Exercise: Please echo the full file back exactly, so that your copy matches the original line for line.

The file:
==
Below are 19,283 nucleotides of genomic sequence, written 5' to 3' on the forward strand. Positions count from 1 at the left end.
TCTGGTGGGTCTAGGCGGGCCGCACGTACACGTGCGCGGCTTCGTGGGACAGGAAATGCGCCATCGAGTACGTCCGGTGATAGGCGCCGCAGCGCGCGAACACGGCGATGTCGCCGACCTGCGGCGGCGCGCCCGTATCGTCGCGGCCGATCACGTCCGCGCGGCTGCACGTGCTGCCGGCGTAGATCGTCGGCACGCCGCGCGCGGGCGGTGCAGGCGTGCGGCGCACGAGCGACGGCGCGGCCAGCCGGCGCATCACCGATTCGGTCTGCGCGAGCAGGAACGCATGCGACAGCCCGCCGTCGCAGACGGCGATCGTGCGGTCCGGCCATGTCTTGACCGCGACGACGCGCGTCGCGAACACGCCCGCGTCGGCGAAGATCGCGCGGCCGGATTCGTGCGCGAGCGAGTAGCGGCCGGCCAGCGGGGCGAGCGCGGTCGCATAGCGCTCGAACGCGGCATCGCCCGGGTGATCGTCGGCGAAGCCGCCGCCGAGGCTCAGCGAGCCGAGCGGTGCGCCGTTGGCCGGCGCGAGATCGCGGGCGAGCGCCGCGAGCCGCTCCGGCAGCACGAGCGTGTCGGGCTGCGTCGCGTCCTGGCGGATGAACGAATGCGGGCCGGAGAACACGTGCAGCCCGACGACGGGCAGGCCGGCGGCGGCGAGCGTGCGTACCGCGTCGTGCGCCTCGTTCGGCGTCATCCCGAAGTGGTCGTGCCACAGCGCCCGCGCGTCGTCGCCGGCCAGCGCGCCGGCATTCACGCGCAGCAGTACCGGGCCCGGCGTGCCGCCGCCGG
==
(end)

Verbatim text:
Below are 19,283 nucleotides of genomic sequence, written 5' to 3' on the forward strand. Positions count from 1 at the left end.
TCTGGTGGGTCTAGGCGGGCCGCACGTACACGTGCGCGGCTTCGTGGGACAGGAAATGCGCCATCGAGTACGTCCGGTGATAGGCGCCGCAGCGCGCGAACACGGCGATGTCGCCGACCTGCGGCGGCGCGCCCGTATCGTCGCGGCCGATCACGTCCGCGCGGCTGCACGTGCTGCCGGCGTAGATCGTCGGCACGCCGCGCGCGGGCGGTGCAGGCGTGCGGCGCACGAGCGACGGCGCGGCCAGCCGGCGCATCACCGATTCGGTCTGCGCGAGCAGGAACGCATGCGACAGCCCGCCGTCGCAGACGGCGATCGTGCGGTCCGGCCATGTCTTGACCGCGACGACGCGCGTCGCGAACACGCCCGCGTCGGCGAAGATCGCGCGGCCGGATTCGTGCGCGAGCGAGTAGCGGCCGGCCAGCGGGGCGAGCGCGGTCGCATAGCGCTCGAACGCGGCATCGCCCGGGTGATCGTCGGCGAAGCCGCCGCCGAGGCTCAGCGAGCCGAGCGGTGCGCCGTTGGCCGGCGCGAGATCGCGGGCGAGCGCCGCGAGCCGCTCCGGCAGCACGAGCGTGTCGGGCTGCGTCGCGTCCTGGCGGATGAACGAATGCGGGCCGGAGAACACGTGCAGCCCGACGACGGGCAGGCCGGCGGCGGCGAGCGTGCGTACCGCGTCGTGCGCCTCGTTCGGCGTCATCCCGAAGTGGTCGTGCCACAGCGCCCGCGCGTCGTCGCCGGCCAGCGCGCCGGCATTCACGCGCAGCAGTACCGGGCCCGGCGTGCCGCCGCCGG